BEISER: The word “sand” means it’s just any small pieces: grains, right, of any hard substance. So sand can be anything. You know, it can be flint, it can be quartzite, anything, any kind of stone, but the most common form of sand, most of the sand in the world is quartz, which is silicon dioxide. And to make glass, that’s what you need. You need quartz sand, and you need especially high purity quartz sand.

TWILLEY: This seems very fortunate: you need quartz sand to make glass and that turns out to be what most of the sand is. Primarily because quartz is so hard that it just outlasts all the other rocks as they’re all getting ground down together.

GRABER: You do still have to clean the quartz sand up a bit and get out the last remaining impurities, and you have to add a few other ingredients to lower the melting temperature of quartz. And then you heat it up.

LAUGHLIN: You need a huge amount of heat. So well over 1700 degrees Celsius, which—what’s that in Fahrenheit? I mean, it’s over 3000 degrees Fahrenheit. But it’s bloody hot.

TWILLEY: Eventually the sand melts. And then it recongeals. And a weird thing happens when it turns into a solid again. Quartz is a crystal. But glass is not.

RAMIREZ: Well, it’s a weird structure because it’s not a crystal. Crystals are actually made up of atoms, they’re arranged like soldiers in rows, but glass is sort of like a picture of kindergarteners at recess. Atoms are all over the place. And so that’s what makes it unusual, but it’s that chaos in the arrangement of atoms that actually gives rise to it having the property of transparency.

GRABER: This is why some people have said—and you might have heard this before—glass isn’t actually a solid.

RAMIREZ: You know, that’s a little bit of a rumor within science. Some people think that it is, it’s still actually flowing and then you’ll see other research that says, no, that’s not the case. And some people will say, well, if you look at old windows, you’ll see that it’s thicker at the bottom. And then another set of scientists will say that well, it’s installed with the thicker end at the bottom. So it’s still a very heated debate, to be quite honest.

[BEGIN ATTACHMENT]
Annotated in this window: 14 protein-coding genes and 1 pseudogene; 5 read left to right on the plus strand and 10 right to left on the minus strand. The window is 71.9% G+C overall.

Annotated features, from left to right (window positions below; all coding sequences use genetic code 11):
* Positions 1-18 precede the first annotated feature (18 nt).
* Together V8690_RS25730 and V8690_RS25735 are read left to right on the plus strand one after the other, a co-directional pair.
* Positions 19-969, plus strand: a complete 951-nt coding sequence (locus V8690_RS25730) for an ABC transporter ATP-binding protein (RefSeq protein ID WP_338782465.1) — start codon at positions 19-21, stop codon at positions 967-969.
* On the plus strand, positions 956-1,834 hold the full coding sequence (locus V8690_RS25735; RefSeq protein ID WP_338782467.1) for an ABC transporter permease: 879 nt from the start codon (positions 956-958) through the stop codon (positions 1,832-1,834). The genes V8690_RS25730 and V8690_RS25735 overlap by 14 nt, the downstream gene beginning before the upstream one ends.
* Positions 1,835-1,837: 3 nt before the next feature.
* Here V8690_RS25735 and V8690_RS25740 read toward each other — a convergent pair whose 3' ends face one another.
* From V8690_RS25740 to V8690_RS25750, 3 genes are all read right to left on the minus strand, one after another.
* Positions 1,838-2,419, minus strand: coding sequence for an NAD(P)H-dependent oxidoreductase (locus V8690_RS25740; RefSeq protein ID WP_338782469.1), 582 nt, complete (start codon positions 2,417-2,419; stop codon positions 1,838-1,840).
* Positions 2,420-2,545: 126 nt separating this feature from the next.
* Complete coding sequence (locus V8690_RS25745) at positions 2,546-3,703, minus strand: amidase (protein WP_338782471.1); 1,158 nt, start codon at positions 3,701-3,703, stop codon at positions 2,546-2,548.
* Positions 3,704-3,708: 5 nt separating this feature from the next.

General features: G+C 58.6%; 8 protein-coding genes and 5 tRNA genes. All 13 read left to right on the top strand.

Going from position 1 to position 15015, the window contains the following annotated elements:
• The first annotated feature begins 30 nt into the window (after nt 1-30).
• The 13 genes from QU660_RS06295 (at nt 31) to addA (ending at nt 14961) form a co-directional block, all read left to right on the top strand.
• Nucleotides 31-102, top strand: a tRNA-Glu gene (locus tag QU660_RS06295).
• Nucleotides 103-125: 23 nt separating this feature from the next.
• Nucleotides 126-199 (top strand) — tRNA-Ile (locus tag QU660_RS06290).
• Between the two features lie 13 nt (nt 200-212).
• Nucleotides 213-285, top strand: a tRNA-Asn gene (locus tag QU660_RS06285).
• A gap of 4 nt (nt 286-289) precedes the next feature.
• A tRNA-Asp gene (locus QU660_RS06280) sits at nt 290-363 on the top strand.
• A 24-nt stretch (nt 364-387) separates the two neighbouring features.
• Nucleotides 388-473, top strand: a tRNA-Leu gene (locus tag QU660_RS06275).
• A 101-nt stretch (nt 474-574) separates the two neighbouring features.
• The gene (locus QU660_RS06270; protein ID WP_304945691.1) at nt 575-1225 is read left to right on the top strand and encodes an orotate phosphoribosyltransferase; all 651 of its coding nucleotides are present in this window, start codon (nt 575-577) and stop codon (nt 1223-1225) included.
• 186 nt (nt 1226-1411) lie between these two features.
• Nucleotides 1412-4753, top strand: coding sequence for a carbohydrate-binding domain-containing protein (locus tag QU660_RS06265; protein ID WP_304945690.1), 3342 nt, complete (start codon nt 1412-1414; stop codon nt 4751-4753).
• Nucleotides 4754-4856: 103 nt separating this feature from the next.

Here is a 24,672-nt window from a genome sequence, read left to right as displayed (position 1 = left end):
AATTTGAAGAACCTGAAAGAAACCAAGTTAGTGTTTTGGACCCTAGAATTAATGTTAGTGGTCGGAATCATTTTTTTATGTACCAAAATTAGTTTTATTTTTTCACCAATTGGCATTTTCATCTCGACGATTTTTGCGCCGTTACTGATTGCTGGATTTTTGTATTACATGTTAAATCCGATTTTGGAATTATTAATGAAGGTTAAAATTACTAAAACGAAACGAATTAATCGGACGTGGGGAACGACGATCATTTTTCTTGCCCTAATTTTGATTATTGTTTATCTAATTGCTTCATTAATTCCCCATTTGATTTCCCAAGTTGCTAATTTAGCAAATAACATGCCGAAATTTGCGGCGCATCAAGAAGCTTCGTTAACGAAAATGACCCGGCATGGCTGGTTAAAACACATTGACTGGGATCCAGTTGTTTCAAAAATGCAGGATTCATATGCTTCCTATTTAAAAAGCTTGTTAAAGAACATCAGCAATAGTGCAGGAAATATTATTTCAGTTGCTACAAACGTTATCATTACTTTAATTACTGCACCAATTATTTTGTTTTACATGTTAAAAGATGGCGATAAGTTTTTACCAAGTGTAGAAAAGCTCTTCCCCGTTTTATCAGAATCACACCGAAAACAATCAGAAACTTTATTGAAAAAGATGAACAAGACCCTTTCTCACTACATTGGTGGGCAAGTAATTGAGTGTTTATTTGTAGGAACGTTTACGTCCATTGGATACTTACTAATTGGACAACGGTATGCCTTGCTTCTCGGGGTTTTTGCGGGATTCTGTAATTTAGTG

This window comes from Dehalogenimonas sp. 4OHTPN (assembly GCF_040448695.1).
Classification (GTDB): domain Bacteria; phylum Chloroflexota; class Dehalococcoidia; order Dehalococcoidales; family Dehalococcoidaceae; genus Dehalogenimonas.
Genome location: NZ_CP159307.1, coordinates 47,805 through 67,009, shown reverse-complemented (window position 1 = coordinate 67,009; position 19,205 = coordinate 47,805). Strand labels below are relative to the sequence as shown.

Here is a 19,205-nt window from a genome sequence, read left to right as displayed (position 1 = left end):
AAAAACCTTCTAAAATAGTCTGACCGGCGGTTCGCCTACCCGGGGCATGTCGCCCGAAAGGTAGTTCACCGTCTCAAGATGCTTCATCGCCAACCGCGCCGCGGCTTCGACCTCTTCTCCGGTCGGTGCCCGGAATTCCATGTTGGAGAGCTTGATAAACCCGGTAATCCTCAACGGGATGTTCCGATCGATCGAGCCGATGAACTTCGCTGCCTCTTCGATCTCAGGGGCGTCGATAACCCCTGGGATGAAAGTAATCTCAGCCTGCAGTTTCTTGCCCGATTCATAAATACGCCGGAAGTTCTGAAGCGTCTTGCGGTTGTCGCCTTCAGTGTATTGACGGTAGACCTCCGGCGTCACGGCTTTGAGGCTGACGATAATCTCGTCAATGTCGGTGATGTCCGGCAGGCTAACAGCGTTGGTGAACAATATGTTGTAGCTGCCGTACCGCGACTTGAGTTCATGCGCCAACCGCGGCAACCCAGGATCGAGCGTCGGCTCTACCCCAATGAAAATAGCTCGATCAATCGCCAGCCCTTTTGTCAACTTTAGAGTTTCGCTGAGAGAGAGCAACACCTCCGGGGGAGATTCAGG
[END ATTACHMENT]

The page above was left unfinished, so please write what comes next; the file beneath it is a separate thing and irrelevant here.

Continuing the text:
TWILLEY: But, wait for it … not as heated as you have to get sand to make glass.

GRABER: Thanks, dad.

TWILLEY: OK sorry, but that extreme heating process does beg the question: how did anyone figure out how to make glass in the first place?

BEISER: Yeah, so we didn’t, nobody even knows how glass was invented or, you know, where it first came from. But it has definitely been with us for thousands of years, man, at least four or 5,000 years. And we know that because we’ve found glass beads dating back 4,000, 5,000 years in what’s today, Iraq and Syria and the Caucasus regions.

LAUGHLIN: In many respects, you can imagine this is a society surrounded with lots of the raw material you would need, like plenty of sand, but also a glass in the form of fused sand would have occurred naturally, very, very rarely. When a lightning bolt strikes a desert, you get a structure formed where the sand has fused to form a solid amount of glass. And that would have been a really extraordinary object.

GRABER: So that’s how someone might have come across this wondrous substance in nature. But how did they figure out how to make it themselves from plain old sand?

BEISER: turns out if you mix it with stuff called flux, which is, it comes in a few forms, you can find it in seaweed or certain kinds of plants, that lowers the melting point. So the kind of standard theory is that probably somebody, you know, some folks on a beach somewhere in Phoenicia 5,000 years ago, built up a big old bonfire to keep themselves warm and, and mixed in accidentally some soda ash, some flux from plants or from shells or whatever else is on the beach. And got it hot enough to actually melt the sand into, into glass and into a sort of crude, cloudy glass.

TWILLEY: At first, people didn’t have a lot of control over what shape their recongealed sand ended up taking.

BEISER: And it definitely takes a step up in ancient Egypt. We know that around 1250 BCE that ancient Egypt under Ramses the Great had a pretty sizable glassworks. They were making perfume bottles, decorative items. But this wasn’t the glass like we think of it today. This was a long way from, you know, uniform pieces of neatly cut, transparent glass. This was like really cloudy, milky, weirdly shaped stuff. It was really pretty, but not really all that useful.

GRABER: After the ancient Egyptians come the ancient Romans. So what did they bring to the glass party?

BEISER: Oh, I’m so glad you asked. So the Romans picked up on this, you know, this art of making this, this pretty shiny stuff and really kind of took it to the next level.

LAUGHLIN: So, in fact, I’m going to do a little bit of sound down the microphone. Just TAP TAP. That’s my fingernail TAP against a tiny, I’d say it’s about a six centimeter high glass object. This is a tiny Roman vase made from glass, entirely from glass, that could have contained some sort of medicine, little potion. You couldn’t put more than a shot of liquid in it. It’s very small. It’s beautiful and perfect.